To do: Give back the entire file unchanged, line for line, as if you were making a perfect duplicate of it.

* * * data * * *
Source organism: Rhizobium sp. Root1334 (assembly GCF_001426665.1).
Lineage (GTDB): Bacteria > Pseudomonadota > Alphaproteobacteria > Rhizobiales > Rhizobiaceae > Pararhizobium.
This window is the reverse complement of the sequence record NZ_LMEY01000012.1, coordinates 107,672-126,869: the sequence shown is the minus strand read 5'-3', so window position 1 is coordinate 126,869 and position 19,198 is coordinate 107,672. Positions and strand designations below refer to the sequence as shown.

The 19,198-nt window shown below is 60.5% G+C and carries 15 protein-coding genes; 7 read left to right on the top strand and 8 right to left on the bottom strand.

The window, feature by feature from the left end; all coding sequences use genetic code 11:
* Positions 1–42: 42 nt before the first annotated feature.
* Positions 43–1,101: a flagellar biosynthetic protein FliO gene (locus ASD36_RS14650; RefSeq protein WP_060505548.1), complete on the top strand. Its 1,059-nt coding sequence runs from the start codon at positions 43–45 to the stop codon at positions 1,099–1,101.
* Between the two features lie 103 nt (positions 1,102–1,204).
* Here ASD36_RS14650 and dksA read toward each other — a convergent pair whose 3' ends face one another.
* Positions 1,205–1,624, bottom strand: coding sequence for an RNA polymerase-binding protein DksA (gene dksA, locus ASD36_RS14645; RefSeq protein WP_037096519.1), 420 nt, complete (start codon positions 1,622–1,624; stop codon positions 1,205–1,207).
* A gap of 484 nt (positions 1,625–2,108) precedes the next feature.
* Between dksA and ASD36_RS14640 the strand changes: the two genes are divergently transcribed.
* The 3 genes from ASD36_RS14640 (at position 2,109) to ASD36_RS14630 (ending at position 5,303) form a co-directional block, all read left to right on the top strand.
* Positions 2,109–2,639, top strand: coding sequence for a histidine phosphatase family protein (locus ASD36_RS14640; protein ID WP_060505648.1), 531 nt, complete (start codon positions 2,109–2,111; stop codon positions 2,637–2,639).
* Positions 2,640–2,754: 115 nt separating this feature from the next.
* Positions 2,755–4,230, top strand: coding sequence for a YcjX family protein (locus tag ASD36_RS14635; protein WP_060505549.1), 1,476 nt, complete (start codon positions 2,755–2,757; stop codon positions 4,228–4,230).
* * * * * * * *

Source organism: Rhizobium sp. Root1334 (assembly GCF_001426665.1).
Lineage (GTDB): Bacteria > Pseudomonadota > Alphaproteobacteria > Rhizobiales > Rhizobiaceae > Pararhizobium.
This window is the reverse complement of the sequence record NZ_LMEY01000012.1, coordinates 107,672-126,869: the sequence shown is the minus strand read 5'-3', so window position 1 is coordinate 126,869 and position 19,198 is coordinate 107,672. Positions and strand designations below refer to the sequence as shown.

The 19,198-nt window shown below is 60.5% G+C and carries 15 protein-coding genes; 7 read left to right on the top strand and 8 right to left on the bottom strand.

The window, feature by feature from the left end; all coding sequences use genetic code 11:
* Positions 1–42: 42 nt before the first annotated feature.
* Positions 43–1,101: a flagellar biosynthetic protein FliO gene (locus ASD36_RS14650; RefSeq protein WP_060505548.1), complete on the top strand. Its 1,059-nt coding sequence runs from the start codon at positions 43–45 to the stop codon at positions 1,099–1,101.
* Between the two features lie 103 nt (positions 1,102–1,204).
* Here ASD36_RS14650 and dksA read toward each other — a convergent pair whose 3' ends face one another.
* Positions 1,205–1,624, bottom strand: coding sequence for an RNA polymerase-binding protein DksA (gene dksA, locus ASD36_RS14645; RefSeq protein WP_037096519.1), 420 nt, complete (start codon positions 1,622–1,624; stop codon positions 1,205–1,207).
* A gap of 484 nt (positions 1,625–2,108) precedes the next feature.
* Between dksA and ASD36_RS14640 the strand changes: the two genes are divergently transcribed.
* The 3 genes from ASD36_RS14640 (at position 2,109) to ASD36_RS14630 (ending at position 5,303) form a co-directional block, all read left to right on the top strand.
* Positions 2,109–2,639, top strand: coding sequence for a histidine phosphatase family protein (locus ASD36_RS14640; protein ID WP_060505648.1), 531 nt, complete (start codon positions 2,109–2,111; stop codon positions 2,637–2,639).
* Positions 2,640–2,754: 115 nt separating this feature from the next.
* Positions 2,755–4,230, top strand: coding sequence for a YcjX family protein (locus tag ASD36_RS14635; protein WP_060505549.1), 1,476 nt, complete (start codon positions 2,755–2,757; stop codon positions 4,228–4,230).